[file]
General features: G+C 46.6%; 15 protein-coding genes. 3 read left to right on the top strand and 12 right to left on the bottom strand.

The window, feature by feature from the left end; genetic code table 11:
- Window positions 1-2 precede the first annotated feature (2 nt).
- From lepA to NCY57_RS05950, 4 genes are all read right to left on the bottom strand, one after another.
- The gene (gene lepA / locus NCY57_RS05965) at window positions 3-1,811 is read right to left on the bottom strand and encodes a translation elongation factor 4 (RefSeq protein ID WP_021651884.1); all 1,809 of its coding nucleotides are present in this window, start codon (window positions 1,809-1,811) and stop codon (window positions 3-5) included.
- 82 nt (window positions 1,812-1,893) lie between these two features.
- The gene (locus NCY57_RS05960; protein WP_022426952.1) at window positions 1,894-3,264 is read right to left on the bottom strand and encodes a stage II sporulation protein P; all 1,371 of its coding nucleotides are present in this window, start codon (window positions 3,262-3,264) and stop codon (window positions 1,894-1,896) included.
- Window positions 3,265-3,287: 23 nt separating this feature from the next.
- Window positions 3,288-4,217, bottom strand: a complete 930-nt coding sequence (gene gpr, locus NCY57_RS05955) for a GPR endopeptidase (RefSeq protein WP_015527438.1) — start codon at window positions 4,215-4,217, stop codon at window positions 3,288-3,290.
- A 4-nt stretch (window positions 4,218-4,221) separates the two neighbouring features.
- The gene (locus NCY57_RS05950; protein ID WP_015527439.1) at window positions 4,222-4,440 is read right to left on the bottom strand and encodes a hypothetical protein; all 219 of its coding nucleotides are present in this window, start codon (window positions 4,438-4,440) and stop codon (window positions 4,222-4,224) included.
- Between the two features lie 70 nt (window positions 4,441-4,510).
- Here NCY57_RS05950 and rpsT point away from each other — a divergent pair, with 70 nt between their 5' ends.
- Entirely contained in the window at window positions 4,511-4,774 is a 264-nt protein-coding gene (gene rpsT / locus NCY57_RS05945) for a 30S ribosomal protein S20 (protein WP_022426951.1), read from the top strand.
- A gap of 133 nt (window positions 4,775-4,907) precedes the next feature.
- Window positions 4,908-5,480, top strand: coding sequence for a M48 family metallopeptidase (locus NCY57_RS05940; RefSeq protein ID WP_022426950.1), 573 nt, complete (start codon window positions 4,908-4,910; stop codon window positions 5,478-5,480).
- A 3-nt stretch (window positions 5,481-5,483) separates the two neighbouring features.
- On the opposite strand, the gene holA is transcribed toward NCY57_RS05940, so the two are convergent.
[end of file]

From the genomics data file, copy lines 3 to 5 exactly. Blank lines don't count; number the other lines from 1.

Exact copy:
- Window positions 1-2 precede the first annotated feature (2 nt).
- From lepA to NCY57_RS05950, 4 genes are all read right to left on the bottom strand, one after another.
- The gene (gene lepA / locus NCY57_RS05965) at window positions 3-1,811 is read right to left on the bottom strand and encodes a translation elongation factor 4 (RefSeq protein ID WP_021651884.1); all 1,809 of its coding nucleotides are present in this window, start codon (window positions 1,809-1,811) and stop codon (window positions 3-5) included.